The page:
7. Behavioral Changes Over A Cat’s Life Cycle
Cats often change their behavior according to their age, stage, or condition. They may chase or bite their tails as a result of these changes.
When cats reach puberty, they become ready to mate and reproduce. They may chase or bite their tails to express their sexual drive or to attract potential mates.
Furthermore, pregnant female cats can attack their tails while preparing for giving birth. They may chase their tails to protect their offspring or relieve their discomfort.
Also, older cats sometimes attack their tails when they experience physical and mental decline. They may do it to cope with their loss of function or remember their youth.
How to Manage Cat Tail-Chasing Behavior?
Tail-chasing behavior in cats is a normal and healthy expression of their personality, mood, or needs. However, if it becomes excessive, obsessive, or destructive, it can indicate a serious issue.
In this case, you need to address and maintain this behavior. Here are some 5 tips on how to manage cat tail-chasing behavior effectively.
1. Never Scold or Punish Your Cat for Tail-Chasing
You should never scold or punish your cat for tail-chasing. It will only make your cat more stressed, anxious, or fearful and worsen the behavior. It will also damage your relationship with your cat and make your cat lose trust and respect for you.
Instead, you should try to understand the reason behind the behavior and provide your cat with positive and constructive feedback.
For example, if your cat chases its tail because it is bored or lonely, you should not yell at it. You have to divert its attention with a toy or a treat and praise it for playing with it. It will make your cat feel more engaged and appreciated.
2. Keep Your Cat Entertained and Mentally Stimulated
Keeping your cat entertained and mentally stimulated can be another way to manage this behavior. So, you have to know how to entertain your cat. You should provide your cat with a variety of toys, games, and activities, that can challenge and satisfy your cat’s natural instincts and abilities.
You should also spend quality time with your cat and play with your cat regularly. It will keep your cat happy, healthy, and engaged, and strengthen your bond with your cat.
For example, if your cat chases its tail because it is curious or playful, you should not ignore it or discourage it. It can make your cat feel more restless and unsatisfied. You must play with your cat every day to stimulate its senses and movements.
3. Addressing Stress and Anxiety
You have to help your cat feel more secure and relaxed by addressing their stress and anxiety. It will reduce their urge for tail-chasing. Start with providing your cat with a calm and comfortable environment. Also help them to socialize with other cats or animals.
If your cat chases its tail because it is stressed or anxious, you should not force it or expose it to a stressful situation. Try to remove or reduce the stressor, such as a loud noise, a new pet, or a change in the routine. You should also create a safe and cozy space for your cat.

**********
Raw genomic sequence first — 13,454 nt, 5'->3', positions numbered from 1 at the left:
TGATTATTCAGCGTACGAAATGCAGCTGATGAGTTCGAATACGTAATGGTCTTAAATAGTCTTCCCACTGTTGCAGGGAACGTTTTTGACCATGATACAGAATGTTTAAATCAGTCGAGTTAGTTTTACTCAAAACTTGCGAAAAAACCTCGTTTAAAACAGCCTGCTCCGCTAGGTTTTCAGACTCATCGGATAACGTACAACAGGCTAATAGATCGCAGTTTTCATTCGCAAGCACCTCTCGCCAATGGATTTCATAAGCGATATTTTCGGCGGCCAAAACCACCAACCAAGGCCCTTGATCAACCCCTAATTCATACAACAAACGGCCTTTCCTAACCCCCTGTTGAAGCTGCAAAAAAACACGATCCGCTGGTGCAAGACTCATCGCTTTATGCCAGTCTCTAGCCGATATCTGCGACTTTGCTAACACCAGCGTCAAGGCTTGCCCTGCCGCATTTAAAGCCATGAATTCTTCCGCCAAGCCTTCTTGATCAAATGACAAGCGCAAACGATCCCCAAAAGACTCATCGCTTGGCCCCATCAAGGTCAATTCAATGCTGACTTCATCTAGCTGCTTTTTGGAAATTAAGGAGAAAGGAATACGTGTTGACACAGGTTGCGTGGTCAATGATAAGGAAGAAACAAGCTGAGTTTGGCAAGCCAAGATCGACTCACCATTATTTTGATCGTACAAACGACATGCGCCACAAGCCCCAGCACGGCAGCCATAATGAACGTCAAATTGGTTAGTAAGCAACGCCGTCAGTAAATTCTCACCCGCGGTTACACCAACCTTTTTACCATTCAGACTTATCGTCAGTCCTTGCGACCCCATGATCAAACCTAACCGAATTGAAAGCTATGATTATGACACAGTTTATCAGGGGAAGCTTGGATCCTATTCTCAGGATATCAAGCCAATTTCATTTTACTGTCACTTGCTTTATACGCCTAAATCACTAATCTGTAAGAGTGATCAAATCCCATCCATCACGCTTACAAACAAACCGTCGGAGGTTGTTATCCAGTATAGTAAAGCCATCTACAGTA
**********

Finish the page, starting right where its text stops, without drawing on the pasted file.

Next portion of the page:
4. Positive Reinforcement Training
Using positive reinforcement training is a great way to modify your cat’s tail-chasing behavior. It is a method of teaching your cat to associate a desired behavior with a reward and an undesired behavior with a consequence.
You should use praise, treats, or toys as rewards, and ignore, redirect, or interrupt as consequences. You should be consistent, patient, and gentle with your cat, and avoid using any harsh or negative methods, such as hitting, shouting, or scaring.
5. Consult a Veterinarian
If your cat’s behavior of attacking its tail becomes excessive or worsens despite your efforts, you must consult a veterinarian. It can be a serious medical or behavioral problem that needs professional diagnosis and treatment.
Veterinarians can examine your cat and perform tests, such as blood work, x-rays, or skin scrapings, to rule out any physical or neurological causes. They can also prescribe medication, such as anti-inflammatory, anti-itch, or anti-anxiety drugs, to relieve your cat’s symptoms.
Your veterinarian can also refer you to a cat behaviorist, who can provide you with more specific and personalized advice and guidance on how to deal with your cat’s tail-chasing behavior.
Hopefully, you got the answers to your queries on why cats attack their tails. This behavior in cats is common, and it can have various reasons and meanings. It can be a normal and healthy expression of your cat’s personality, mood, or needs, or it can be a sign of a medical or behavioral problem.
You should try to understand and manage your cat’s tail-chasing behavior, using the given tips and provide your cat with a happy and healthy life.
If you have any questions or concerns, you should always consult your veterinarian or a cat behaviorist, who can help you and your cat more effectively.